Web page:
This is entirely on the State do Wisconsin for putting parlour pinks in charge of their government. And, if they succeed here, it will get worse there.

    Russ from Winterset in reply to Elzorro. | November 12, 2021 at 2:27 pm

    The “three esses” applies.

    Shoot, shovel, shut up.

    RandomCrank in reply to Elzorro. | November 12, 2021 at 3:36 pm

    You can defend yourself, and to some extent your property, but gun ownership does not make you into a police officer. I don’t think Kyle was doing that, but he did insert himself into the riot. I’m perfectly okay with that, but as a practical matter it’s a huge risk. Past that, as a carrier, I know that I’m very solidly in the mainstream of carriers in saying that open carry makes the carrier into a target and should be avoided.

    In Kyle’s case, open carry of the rifle was the only legal option. WI law allows it, notwithstanding the prosecution’s arguments. But look at the result. Can anyone honestly say that, apart from any legalities, Kyle didn’t make a huge practical mistake by going there? This is NOT me siding with the prosecution, but only being realistic.

    Whatever the verdict, Kyle was correct when he said after (justifiably, IMO) defending himself, “my life is over.” That, young man, is true. If you are acquitted, the first thing to do is change your name. And then move far away.

      Think38 in reply to RandomCrank. | November 12, 2021 at 4:23 pm

      Kyle made a mistake in the sense of hindsight of “I wish this didn’t all happen.” It’s the sort of logic that if you get in a car accident driving to the grocery store to get milk, you question yourself on whether you need to get the milk. Human nature to do so.

      Going into a riot is a bit like deciding you are going to grocery store in a snow storm. There is an elevated risk of something going wrong.

      These aren’t legal matters.

        RandomCrank in reply to Think38. | November 12, 2021 at 4:48 pm

        If you take the snowstorm risk, at least there’s a potential reward: the milk. In this case, a better analogy would be that Kyle did the equivalent of drinking at the office Christmas party: all downside risk.

        I’m on his side, yet I think he has to be asking himself why he went there to begin with. Yeah, I know why, but he didn’t think it through on the practicality front. Trust me, I’d acquit him and take him and his mother to dinner. Somewhere between the entree and dessert, I’d lean over and say, “You didn’t do anything wrong, but for your own sake I recommend never doing it again.”

          Think38 in reply to RandomCrank. | November 12, 2021 at 6:39 pm

          Yes, but in some sense I am glad some people are willing to take risks in order to make our communities better. How much more destruction would have occurred, for example, if the different groups had not shown up to protect different properties? How long would that have continued? Individually, yes, they put themselves in harm’s way. Collectively, we are better that people are willing to make their communities better.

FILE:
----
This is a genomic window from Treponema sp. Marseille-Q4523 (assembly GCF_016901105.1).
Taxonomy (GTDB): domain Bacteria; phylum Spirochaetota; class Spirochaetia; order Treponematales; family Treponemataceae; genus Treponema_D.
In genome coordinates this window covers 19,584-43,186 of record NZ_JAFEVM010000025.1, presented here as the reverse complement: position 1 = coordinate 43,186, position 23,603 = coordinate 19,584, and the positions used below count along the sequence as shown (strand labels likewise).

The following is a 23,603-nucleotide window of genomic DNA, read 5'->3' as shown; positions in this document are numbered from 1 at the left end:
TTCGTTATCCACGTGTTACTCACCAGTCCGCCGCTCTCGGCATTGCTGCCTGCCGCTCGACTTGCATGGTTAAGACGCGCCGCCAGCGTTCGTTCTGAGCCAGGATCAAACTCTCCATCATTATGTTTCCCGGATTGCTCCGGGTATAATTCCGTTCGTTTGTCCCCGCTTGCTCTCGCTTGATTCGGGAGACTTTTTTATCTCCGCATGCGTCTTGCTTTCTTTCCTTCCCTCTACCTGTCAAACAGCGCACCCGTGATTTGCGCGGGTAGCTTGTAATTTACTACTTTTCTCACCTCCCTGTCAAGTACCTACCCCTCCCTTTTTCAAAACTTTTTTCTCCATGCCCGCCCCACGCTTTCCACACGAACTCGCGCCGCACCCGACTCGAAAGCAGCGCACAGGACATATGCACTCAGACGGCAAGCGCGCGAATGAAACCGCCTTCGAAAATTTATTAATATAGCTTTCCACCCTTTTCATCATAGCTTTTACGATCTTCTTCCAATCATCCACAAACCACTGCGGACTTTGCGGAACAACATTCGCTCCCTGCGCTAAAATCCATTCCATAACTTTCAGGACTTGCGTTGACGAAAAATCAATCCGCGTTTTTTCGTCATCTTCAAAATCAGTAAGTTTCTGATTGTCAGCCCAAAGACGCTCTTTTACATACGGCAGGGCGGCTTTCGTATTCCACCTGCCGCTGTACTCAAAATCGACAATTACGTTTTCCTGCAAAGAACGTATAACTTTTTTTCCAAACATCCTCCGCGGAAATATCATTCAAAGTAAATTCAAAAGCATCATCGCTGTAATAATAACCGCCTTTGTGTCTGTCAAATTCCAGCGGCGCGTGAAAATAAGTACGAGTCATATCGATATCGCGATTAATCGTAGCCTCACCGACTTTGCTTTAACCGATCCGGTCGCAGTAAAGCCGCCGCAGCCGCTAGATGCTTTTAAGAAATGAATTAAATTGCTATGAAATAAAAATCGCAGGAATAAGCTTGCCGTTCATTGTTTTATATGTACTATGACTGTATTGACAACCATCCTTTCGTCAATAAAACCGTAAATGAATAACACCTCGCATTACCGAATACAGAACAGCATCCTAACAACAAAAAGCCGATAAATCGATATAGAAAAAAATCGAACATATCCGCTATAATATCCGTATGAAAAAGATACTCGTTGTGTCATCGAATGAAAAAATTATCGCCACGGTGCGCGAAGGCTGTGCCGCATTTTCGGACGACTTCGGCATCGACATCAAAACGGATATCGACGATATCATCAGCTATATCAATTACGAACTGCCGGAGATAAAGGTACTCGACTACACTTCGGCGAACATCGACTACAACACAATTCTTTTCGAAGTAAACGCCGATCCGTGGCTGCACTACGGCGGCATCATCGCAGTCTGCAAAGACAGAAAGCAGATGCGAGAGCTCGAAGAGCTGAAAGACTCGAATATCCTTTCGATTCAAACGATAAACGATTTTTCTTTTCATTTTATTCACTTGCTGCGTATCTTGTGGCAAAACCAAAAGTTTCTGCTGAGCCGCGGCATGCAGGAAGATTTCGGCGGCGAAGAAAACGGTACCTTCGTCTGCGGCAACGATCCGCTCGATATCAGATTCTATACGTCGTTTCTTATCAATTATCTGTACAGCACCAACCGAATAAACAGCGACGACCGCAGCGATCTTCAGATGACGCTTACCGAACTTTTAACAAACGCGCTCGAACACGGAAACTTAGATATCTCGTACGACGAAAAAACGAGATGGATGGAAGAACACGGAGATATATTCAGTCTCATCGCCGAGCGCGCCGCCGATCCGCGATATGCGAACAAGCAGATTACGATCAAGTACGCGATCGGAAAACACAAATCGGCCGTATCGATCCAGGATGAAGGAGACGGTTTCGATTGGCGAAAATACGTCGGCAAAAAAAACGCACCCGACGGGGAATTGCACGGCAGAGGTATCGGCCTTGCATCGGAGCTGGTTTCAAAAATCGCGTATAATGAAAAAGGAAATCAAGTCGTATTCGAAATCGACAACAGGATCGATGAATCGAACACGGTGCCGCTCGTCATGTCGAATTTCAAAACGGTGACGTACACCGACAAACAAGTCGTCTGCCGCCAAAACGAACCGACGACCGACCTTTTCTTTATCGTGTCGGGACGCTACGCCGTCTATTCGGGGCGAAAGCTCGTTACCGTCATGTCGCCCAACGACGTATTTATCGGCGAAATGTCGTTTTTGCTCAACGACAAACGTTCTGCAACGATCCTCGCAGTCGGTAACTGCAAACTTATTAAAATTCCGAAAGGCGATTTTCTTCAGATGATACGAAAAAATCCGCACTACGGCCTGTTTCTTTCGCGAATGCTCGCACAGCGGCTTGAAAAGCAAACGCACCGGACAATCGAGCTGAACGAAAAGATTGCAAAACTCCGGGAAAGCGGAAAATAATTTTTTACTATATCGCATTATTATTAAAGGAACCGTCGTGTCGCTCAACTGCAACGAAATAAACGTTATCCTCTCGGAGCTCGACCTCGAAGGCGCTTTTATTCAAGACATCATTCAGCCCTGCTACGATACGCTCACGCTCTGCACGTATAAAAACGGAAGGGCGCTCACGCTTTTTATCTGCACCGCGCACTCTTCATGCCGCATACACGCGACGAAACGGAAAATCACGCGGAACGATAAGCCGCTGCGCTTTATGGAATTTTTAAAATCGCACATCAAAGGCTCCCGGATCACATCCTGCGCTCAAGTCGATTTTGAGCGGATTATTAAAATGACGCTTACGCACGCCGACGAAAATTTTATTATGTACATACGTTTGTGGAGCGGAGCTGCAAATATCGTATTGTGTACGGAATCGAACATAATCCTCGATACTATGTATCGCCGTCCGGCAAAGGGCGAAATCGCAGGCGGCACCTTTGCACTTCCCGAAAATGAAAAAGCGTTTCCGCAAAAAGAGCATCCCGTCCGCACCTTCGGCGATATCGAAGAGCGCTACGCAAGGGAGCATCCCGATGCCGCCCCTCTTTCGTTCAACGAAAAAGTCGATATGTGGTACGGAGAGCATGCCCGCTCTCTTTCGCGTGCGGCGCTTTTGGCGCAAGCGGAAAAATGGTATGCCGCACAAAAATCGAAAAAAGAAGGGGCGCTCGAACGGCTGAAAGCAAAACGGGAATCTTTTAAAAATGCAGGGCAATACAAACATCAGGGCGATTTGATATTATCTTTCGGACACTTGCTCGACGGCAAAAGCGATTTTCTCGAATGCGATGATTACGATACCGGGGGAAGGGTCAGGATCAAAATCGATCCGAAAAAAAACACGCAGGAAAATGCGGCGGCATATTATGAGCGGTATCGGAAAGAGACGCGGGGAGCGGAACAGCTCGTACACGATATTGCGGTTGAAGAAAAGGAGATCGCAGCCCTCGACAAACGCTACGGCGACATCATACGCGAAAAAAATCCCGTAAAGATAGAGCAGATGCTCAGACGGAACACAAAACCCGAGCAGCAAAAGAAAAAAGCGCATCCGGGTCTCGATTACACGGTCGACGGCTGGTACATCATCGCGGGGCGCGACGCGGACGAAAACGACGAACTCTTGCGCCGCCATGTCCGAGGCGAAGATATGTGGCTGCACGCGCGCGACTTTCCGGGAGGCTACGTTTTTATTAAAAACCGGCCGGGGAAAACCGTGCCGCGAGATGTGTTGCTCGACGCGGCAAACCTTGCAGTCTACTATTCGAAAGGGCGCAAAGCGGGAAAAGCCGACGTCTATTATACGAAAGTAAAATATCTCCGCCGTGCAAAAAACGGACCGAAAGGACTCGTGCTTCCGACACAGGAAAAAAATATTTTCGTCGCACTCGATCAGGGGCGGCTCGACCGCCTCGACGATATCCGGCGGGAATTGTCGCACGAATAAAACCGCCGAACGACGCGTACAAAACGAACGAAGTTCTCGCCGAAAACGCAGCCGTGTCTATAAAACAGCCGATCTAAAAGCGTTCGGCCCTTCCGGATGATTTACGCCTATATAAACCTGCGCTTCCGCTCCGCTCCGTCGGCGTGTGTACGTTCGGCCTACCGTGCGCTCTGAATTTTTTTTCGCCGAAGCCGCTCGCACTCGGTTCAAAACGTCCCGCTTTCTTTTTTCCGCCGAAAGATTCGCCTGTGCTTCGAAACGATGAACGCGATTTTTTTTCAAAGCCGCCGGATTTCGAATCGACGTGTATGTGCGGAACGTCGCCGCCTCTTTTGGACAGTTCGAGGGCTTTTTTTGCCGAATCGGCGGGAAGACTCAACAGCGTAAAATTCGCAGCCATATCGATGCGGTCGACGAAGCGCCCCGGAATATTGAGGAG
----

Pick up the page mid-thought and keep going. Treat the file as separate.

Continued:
RandomCrank in reply to RandomCrank. | November 12, 2021 at 6:54 pm

          The jury can do what it wants, for any reasons good or bad.

Sadly, with all the “lessor included charges” that the Jury will now be allowed to consider I see a good possibility that Mr. Rittenhouse will be convicted of “something” and will be spending the next few years in prison. I am sure since its been well reported on TV, cable and written about in print that he (Mr. Rittenhouse) is a “white nationalist” that prison might be a rough time for him (not that it wouldn’t already be).

Anyone find it interesting that after the incident of the person trying to video the jury, that Fatlock keeps getting texts trying to get people off of it?

What do you bet there is a concerted effort out there to get jurors removed because of political beliefs.

Just a thought on the judge’s ruminations on the beneficial aspects of repeatedly viewing videos. What I would like to see is the publication on the internet of the raw HD drone video. Unedited, un-enhanced, “Just the facts, Ma’am.” (Personally, I’d like to see the raw video, cropped to the narrow area of interest, in slow motion, with no interpolated pixels added, but with level and contract of original pixels adjusted, covering the period from the entry of Rittenhouse to the area by the sign through the time of his turning to begin the pursuit through the lot. ) Then see what the multitude of video geeks amongst us can come up with, while having to defend their methodologies, algorithms, and conclusions subjected to stringent peer review. Let a thousand flowers bloom, as one of the heroes of the left famously said. The video is in the public record at this point, is it not? I’d even give the Woke “fact checkers” a “kick at the cat”. Seems like this is bound to happen sooner or later. The sooner the better.

    I am curious too, but I have to say, if I’m on that jury I could give a rat’s ass whether Kyle pointed a gun at Ziminski or not. It would not effect my determination that Kyle engaged in legal self defense.

    RandomCrank in reply to Fiat Justitia. | November 12, 2021 at 3:48 pm

    In the end, I don’t think the videos will matter very much, if at all. I think the jury will make its decision with other criteria.

Do we know if they’re done for the day or if they’re on lunch? Motions??

The request for lesser charges by the prosecution should signal to the judge that a directed verdict is in order. The prosecution is admitting they have no case supporting the original charges they insisted on taking to trial.

No need for the jury. The prosecution has declared it thinks they will find Kyle not guilty.

Directed verdict — not guilty. Let the jury know they need not plan on coming to court next week.